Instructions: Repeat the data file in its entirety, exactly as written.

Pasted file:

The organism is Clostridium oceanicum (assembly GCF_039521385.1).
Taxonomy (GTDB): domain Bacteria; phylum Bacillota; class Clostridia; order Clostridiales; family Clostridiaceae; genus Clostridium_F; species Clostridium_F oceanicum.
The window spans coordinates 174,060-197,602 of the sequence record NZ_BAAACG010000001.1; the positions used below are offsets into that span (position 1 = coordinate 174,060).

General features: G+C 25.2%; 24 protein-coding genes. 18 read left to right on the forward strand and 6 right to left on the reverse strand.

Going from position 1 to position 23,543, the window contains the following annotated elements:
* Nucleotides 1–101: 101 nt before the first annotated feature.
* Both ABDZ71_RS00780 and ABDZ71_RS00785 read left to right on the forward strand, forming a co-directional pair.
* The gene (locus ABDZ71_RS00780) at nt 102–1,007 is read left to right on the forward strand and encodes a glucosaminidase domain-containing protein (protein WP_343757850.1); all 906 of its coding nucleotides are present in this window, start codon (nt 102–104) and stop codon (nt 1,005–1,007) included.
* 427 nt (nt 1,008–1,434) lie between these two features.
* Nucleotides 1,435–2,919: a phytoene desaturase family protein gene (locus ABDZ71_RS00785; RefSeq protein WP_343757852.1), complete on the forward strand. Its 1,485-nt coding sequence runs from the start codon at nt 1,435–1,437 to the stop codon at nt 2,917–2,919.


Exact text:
The organism is Clostridium oceanicum (assembly GCF_039521385.1).
Taxonomy (GTDB): domain Bacteria; phylum Bacillota; class Clostridia; order Clostridiales; family Clostridiaceae; genus Clostridium_F; species Clostridium_F oceanicum.
The window spans coordinates 174,060-197,602 of the sequence record NZ_BAAACG010000001.1; the positions used below are offsets into that span (position 1 = coordinate 174,060).

General features: G+C 25.2%; 24 protein-coding genes. 18 read left to right on the forward strand and 6 right to left on the reverse strand.

Going from position 1 to position 23,543, the window contains the following annotated elements:
* Nucleotides 1–101: 101 nt before the first annotated feature.
* Both ABDZ71_RS00780 and ABDZ71_RS00785 read left to right on the forward strand, forming a co-directional pair.
* The gene (locus ABDZ71_RS00780) at nt 102–1,007 is read left to right on the forward strand and encodes a glucosaminidase domain-containing protein (protein WP_343757850.1); all 906 of its coding nucleotides are present in this window, start codon (nt 102–104) and stop codon (nt 1,005–1,007) included.
* 427 nt (nt 1,008–1,434) lie between these two features.
* Nucleotides 1,435–2,919: a phytoene desaturase family protein gene (locus ABDZ71_RS00785; RefSeq protein WP_343757852.1), complete on the forward strand. Its 1,485-nt coding sequence runs from the start codon at nt 1,435–1,437 to the stop codon at nt 2,917–2,919.